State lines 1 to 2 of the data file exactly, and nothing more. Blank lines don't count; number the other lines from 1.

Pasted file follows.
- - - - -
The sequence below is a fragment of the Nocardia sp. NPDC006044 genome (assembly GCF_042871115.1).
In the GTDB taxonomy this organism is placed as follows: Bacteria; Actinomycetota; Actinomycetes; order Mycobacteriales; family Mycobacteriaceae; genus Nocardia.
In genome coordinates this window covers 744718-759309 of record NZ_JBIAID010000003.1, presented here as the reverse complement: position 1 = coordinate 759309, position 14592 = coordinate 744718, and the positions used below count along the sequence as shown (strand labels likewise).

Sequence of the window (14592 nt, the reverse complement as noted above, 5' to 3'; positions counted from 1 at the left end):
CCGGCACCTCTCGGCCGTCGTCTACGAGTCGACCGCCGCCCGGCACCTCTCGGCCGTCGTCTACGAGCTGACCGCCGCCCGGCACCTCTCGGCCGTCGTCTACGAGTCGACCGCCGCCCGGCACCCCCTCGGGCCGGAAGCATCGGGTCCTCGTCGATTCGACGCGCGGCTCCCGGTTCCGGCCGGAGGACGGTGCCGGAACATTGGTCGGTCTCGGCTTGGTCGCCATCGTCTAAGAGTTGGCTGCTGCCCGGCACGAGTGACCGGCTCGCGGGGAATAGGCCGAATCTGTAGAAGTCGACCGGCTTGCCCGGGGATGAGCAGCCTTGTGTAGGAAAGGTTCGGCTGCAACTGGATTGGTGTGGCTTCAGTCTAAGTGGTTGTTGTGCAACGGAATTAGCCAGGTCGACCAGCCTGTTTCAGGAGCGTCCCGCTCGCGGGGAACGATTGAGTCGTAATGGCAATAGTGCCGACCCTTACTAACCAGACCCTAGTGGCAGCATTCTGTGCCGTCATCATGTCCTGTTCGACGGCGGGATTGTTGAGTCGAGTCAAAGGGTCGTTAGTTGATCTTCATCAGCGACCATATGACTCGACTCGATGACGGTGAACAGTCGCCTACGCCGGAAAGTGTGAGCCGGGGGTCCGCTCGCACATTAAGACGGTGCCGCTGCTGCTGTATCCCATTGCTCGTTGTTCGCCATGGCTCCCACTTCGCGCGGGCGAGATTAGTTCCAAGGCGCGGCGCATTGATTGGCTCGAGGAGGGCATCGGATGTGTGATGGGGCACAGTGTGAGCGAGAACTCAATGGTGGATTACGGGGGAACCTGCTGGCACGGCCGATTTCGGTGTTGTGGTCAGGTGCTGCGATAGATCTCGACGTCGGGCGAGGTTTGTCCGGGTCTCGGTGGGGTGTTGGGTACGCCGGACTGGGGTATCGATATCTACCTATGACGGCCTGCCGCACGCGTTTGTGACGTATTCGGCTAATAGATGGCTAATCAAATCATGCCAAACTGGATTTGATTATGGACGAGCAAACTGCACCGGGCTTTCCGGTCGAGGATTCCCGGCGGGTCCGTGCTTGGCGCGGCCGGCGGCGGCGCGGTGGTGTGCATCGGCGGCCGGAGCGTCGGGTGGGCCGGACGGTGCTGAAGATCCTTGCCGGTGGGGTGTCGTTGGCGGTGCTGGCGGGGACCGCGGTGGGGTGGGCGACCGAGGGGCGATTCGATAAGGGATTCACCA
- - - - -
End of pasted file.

The sequence below is a fragment of the Nocardia sp. NPDC006044 genome (assembly GCF_042871115.1).
In the GTDB taxonomy this organism is placed as follows: Bacteria; Actinomycetota; Actinomycetes; order Mycobacteriales; family Mycobacteriaceae; genus Nocardia.